When considering the numerous comic books that have been made into successful films recently it is evident that we, as average civilians, are drawn to the supernatural crime-fighting theme. In just a few years we have seen two Iron Man blockbuster hits,  Thor, a taste of Captain America, an appearance from The Avengers and finally, most recently, The Amazing Spider-Man. When dissected to the bare bones the comic-book films are quite formulaic, and it is only the quality of the ingredients mixed into the formula that determine the critical success of such films. Action and plot are two basic elements the recipe relies on, and director Mark Webb’s balance of these commodities in The Amazing Spider-Man creates a product, worthy of the Marvel franchise.

Andrew Garfield, known for his role as the ex-business partner of Mark Zuckerburg in The Social Network, brings a certain quality to the character of Peter Parker that has not been a focus in previous interpretations of the comic. Parker has always been recognized as a social outcast, a troubled teen who is somewhat alone in the world and looking for a purpose, but Garfield exceeds this expectation in his performance by magnifying the true adolescence of Parker’s character. He is tall and scrawny, not at all built like a typical ass-kicking hero, and even after being bit by a radioactive spider he is still awkward and not entirely sure of himself. As he grows accustomed to his powers he gains confidence, but the transformation into the superhero psyche doesn’t happen immediately. Most the film takes place in either Parker’s high school, or on the rough streets of New York City, and the contrast between the two environments highlights the growth of Parker’s character. In the same day, he desperately summons up the courage to ask out Gwen Stacey (played by Emma Stone,) and practices climbing up walls. Instead of mere web-shooting and face-punching, we see depth and the emotional struggle one might face if they were in the position Peter Parker is in. The drama is balanced by humour, and Garfield gives us a window into how a teenage boy could react when transforming from awkward and shy high-schooler into a superhuman. Webb has Parker mature from Spider-boy into Spider-Man, and it is this “growing-up” angle to the film that makes it original.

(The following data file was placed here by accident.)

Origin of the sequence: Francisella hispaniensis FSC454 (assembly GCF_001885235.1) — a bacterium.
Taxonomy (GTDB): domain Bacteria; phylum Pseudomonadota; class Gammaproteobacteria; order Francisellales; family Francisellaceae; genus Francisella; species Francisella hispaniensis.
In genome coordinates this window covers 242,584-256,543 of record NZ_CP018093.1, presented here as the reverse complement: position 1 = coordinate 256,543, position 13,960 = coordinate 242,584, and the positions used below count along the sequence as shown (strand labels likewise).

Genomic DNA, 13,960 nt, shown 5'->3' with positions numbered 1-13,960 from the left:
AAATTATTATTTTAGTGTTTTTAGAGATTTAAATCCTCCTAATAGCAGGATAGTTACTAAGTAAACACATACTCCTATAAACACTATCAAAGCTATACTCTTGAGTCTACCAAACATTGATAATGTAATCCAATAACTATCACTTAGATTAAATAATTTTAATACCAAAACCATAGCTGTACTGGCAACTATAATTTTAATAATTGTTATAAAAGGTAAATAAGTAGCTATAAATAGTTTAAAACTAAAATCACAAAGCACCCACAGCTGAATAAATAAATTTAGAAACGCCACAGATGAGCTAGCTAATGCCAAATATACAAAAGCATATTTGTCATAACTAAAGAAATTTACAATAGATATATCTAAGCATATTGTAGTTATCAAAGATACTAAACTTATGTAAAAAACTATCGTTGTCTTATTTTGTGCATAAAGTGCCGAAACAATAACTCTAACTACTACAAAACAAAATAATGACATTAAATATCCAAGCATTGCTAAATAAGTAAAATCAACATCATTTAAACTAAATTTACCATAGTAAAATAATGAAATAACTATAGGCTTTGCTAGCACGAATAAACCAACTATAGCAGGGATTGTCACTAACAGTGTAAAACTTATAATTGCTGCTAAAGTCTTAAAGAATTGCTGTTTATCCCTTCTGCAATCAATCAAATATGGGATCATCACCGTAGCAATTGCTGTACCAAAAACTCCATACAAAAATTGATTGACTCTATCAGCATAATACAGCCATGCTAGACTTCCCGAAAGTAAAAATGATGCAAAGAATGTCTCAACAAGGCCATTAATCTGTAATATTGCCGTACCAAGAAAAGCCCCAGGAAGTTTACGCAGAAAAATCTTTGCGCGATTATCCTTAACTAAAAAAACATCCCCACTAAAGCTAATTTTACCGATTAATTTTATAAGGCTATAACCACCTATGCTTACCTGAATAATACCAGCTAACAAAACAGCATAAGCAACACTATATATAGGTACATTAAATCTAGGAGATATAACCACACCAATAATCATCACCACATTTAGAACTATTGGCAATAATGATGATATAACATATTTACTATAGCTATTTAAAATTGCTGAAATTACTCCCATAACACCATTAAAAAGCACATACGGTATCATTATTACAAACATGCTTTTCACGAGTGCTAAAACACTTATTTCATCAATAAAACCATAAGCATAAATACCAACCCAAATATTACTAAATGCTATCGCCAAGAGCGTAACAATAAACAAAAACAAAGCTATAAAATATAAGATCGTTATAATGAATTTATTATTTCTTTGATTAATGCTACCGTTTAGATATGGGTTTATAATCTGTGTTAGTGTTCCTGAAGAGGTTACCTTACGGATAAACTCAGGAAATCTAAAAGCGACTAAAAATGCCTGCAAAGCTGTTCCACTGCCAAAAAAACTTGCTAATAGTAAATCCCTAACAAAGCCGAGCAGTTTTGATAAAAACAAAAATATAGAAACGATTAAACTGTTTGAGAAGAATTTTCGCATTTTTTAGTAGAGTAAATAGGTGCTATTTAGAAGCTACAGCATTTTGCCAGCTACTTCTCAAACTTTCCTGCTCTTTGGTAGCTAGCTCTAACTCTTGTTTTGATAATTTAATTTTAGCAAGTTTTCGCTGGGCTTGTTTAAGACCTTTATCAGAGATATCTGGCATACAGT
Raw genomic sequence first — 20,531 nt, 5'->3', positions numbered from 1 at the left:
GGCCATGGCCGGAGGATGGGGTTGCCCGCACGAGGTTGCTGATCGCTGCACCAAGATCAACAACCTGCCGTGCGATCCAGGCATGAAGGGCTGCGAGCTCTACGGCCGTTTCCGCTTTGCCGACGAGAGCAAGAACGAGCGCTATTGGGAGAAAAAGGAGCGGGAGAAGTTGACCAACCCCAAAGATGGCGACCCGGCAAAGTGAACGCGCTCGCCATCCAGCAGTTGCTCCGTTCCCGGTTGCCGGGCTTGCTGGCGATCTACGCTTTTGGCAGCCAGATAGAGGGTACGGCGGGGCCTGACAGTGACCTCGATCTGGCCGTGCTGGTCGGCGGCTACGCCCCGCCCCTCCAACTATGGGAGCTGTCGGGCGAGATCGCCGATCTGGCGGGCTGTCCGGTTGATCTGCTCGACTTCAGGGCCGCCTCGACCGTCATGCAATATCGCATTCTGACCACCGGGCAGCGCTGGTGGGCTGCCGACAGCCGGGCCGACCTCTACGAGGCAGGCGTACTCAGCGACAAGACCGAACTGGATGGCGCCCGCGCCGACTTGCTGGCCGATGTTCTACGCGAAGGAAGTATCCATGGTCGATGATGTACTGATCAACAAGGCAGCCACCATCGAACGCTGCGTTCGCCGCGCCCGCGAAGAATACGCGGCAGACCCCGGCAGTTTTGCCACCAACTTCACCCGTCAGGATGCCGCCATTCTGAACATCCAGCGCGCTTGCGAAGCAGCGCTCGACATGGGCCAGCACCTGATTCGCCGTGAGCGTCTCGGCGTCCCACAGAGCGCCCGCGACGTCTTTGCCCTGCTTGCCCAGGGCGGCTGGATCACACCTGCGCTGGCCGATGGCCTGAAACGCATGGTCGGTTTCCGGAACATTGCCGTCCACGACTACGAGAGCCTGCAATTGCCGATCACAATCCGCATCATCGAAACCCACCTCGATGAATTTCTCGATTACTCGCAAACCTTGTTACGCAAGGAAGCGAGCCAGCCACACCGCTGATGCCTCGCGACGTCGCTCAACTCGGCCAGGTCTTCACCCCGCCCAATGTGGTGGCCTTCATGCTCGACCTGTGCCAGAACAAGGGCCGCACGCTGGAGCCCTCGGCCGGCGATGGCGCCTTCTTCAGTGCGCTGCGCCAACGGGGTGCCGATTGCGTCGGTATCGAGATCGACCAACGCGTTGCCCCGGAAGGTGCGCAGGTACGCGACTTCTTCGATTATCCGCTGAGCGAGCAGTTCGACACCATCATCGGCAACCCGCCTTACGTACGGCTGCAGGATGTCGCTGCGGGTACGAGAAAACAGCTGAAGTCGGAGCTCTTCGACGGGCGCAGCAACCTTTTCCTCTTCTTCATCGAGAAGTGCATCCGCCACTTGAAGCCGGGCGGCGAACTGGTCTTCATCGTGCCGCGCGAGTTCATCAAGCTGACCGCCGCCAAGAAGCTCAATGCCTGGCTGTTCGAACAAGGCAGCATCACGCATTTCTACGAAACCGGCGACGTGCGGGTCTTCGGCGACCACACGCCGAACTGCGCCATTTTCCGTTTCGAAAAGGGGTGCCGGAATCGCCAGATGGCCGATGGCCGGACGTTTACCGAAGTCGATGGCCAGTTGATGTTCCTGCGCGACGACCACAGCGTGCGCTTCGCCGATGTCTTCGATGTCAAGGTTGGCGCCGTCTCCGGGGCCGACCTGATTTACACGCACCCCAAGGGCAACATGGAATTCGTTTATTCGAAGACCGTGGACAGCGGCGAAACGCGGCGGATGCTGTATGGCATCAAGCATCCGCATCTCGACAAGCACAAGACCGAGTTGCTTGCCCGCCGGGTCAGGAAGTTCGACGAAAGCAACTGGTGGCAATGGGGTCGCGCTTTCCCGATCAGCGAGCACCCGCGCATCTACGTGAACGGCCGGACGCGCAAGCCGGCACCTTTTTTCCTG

The other great expectation of a comic book movie is the action element, and it is in this category where the film does not exceed. The graphics are good, much like in other recent films, and the battles between Spider-Man and the evil lizard-monster, though not cheesy or overacted, are not brilliant. The fight scenes are formulaic, the action is textbook, and the tension does not quite build to the breaking point. The plot itself is rather convenient, but we are not watching The Amazing Spider-Man merely for the 136 minutes of dialogue and building-leaping. Instead, we are investing in Garfield’s performance and the introduction of a new hero who is full of promise in case of any other instance the world might be threatened in the Marvel future.

In mixing together these ingredients, Webb has created a new web for Spiderman (sorry, it had to be done). The offshoots include several legitimately funny instances of Parker struggling with his newfound powers in typical modern situations. To weave together the new placement of an old hero, Webb uses classic elements of the Spiderman franchise that would be a travesty to ignore, such as the red costume and the nerdy glasses. Garfield’s earnest performance and the strong artistic and visual effects strengthen the strands of the web, but at the center there is character. The exploration into Peter Parker’s person and the events that cause him to become a hero make The Amazing Spider-Man a movie worth watching, and the attention to humanity in the superhuman is what makes the film an important chapter in the Marvel series.

 

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